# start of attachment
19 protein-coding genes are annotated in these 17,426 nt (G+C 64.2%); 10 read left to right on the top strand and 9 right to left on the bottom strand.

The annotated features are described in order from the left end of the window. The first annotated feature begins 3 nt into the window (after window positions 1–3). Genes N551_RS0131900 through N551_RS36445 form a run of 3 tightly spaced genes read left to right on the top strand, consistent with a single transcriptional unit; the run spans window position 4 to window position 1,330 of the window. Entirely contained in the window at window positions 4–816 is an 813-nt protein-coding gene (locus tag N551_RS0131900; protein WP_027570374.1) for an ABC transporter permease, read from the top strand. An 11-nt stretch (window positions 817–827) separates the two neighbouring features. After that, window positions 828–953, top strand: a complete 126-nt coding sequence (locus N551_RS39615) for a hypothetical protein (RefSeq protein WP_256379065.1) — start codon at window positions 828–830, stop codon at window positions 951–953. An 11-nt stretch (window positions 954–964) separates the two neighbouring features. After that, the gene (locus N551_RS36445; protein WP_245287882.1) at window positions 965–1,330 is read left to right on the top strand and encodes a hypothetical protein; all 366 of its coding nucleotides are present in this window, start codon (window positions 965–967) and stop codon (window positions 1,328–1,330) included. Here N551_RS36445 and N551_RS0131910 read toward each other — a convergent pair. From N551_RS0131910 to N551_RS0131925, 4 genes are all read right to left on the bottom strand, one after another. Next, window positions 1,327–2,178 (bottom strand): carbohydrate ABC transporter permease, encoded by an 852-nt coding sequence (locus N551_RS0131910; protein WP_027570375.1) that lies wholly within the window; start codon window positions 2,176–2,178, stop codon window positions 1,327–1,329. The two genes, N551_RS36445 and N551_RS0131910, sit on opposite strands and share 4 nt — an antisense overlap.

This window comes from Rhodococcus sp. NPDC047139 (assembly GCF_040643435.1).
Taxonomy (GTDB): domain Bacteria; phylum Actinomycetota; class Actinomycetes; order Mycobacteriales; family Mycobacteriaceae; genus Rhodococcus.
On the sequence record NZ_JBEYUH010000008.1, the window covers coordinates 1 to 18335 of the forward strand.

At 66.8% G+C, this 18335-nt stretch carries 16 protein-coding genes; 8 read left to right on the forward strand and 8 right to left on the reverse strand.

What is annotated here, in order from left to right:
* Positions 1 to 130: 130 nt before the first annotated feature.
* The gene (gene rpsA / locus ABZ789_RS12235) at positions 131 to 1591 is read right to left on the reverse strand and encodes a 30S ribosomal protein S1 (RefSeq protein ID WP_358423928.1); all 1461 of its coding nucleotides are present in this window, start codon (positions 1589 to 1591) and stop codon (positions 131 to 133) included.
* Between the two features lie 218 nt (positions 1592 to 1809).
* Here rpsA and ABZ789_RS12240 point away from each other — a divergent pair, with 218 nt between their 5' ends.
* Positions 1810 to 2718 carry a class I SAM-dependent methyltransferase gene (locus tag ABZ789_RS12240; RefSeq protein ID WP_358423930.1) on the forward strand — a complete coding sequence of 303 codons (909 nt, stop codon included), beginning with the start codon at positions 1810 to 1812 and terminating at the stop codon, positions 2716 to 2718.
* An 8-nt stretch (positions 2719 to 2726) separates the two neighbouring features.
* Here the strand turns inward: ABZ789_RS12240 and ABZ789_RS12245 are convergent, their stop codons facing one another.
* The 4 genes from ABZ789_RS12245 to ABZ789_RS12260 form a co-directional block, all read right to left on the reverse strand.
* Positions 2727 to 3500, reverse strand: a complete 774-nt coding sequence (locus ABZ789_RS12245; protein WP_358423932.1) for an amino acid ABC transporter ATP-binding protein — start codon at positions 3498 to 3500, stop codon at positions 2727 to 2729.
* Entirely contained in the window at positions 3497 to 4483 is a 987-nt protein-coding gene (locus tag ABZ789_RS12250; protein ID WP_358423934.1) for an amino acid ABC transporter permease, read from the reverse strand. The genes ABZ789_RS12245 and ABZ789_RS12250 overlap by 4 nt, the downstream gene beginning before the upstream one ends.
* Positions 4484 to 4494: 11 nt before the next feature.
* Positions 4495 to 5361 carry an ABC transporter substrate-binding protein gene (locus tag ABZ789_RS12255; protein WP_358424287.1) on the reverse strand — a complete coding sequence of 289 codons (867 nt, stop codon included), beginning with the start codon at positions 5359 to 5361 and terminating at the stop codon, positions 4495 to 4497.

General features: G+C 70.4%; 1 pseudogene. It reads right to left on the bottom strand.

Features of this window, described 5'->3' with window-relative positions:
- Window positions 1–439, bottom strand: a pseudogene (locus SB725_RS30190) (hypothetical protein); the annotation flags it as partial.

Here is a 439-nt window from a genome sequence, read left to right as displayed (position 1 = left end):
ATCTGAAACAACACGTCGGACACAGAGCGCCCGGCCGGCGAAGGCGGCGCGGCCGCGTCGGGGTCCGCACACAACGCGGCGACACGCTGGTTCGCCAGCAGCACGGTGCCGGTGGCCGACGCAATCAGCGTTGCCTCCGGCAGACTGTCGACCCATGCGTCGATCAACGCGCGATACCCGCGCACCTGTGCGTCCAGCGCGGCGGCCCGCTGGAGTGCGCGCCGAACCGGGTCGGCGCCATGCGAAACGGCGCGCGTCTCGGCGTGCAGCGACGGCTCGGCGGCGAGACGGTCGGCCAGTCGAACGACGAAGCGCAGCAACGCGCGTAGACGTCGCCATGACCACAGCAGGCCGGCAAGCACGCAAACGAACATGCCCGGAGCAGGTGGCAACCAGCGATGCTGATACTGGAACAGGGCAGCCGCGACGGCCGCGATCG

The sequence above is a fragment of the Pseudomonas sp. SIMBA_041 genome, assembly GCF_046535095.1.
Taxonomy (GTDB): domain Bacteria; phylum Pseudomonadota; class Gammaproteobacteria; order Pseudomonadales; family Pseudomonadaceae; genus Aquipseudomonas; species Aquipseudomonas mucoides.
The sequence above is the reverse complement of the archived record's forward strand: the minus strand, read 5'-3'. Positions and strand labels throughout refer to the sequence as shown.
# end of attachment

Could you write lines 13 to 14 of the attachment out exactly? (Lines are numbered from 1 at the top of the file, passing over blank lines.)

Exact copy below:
* An 8-nt stretch (positions 2719 to 2726) separates the two neighbouring features.
* Here the strand turns inward: ABZ789_RS12240 and ABZ789_RS12245 are convergent, their stop codons facing one another.